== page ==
• by W. Gary Gore

Organizational Agility

This is perhaps the greatest challenge leaders face today --- building the agile organization. In the complex, fast paced and globally competitive world in which we live today. Teams and organizations who wish to survive and thrive must be agile, and organizational agility demands an actively engaged workforce.



During the perfect market conditions, it is possible for an organization to produce good results without a culture of engaged people. Such results disappear, however, when the environment changes. The possibility of the organization becoming uncompetitive, irrelevant or extinct increases exponentially.

According to Gallup, 70% of all U.S. workers are not actively engaged. There is simply no way for an organization to be nimble when only 30% of their employees are actively engaged. Creating a culture of actively engaged people producing extraordinary results is a strategic imperative to survive and thrive.

Actively engaged people by definition are committed to the mission and take initiative to support the success of the mission. They act with a sense of ownership and personal responsibility. Actively engaged people have a positive attitude, demonstrate a passion and commitment to organizational goals, proactively work on solutions to problems, and find meaning and purpose in their work.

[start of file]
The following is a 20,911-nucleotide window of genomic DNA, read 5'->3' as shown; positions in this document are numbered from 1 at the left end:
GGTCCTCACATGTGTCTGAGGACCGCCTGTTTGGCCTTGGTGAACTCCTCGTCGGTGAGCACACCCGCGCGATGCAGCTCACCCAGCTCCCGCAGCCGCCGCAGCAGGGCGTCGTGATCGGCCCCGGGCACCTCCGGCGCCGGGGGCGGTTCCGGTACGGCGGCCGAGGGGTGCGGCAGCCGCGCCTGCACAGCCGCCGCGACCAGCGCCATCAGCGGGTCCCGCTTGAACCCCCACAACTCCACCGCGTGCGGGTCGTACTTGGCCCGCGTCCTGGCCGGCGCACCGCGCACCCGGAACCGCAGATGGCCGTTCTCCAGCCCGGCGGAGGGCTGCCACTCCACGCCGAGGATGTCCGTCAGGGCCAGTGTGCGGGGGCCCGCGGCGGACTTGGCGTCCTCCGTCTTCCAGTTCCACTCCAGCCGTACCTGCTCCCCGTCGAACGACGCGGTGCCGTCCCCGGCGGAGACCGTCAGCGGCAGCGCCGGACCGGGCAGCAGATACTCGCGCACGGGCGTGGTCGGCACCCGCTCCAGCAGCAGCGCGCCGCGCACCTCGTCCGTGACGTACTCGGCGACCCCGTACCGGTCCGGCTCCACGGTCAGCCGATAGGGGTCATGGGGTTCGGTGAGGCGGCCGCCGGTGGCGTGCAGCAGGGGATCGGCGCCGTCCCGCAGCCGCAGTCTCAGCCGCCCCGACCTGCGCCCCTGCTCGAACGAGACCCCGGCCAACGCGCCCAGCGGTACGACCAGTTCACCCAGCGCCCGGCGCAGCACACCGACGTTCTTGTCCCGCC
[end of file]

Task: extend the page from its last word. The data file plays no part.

Tools, processes and systems are not sufficient to build an agile organization. You must first have agile people.

Building Organizational Agility takes intentionality and is an important component of the principles we teach at Team Trek: you prepare to win or lose the war before the first battle ever takes place.  To win the war three main parts of an overall strategy must be in place.


  • First, there must be a clear and simple mission, communicating the outcomes expected. This answers the questions of where, when and why.

  • Second, there must be clarity regarding the competency and character of the people participating in the battle. This addresses the question of the right people on the bus and in the right seats.

  • Finally there must be clarity about the culture of the organization. This addresses the question of values, principles, and norms: how people will interact with one another.


The days of strict hierarchy and decisions being handed down from on high are over. The environment in which we must function is simply changing and moving at such a speed that there is not time for excessive contemplation and waiting. What is needed  is organizational agility. Agility can be created through a strategy of having a clear and simple mission, creating a workforce of people of character and competence, and building a culture of shared values and norms.

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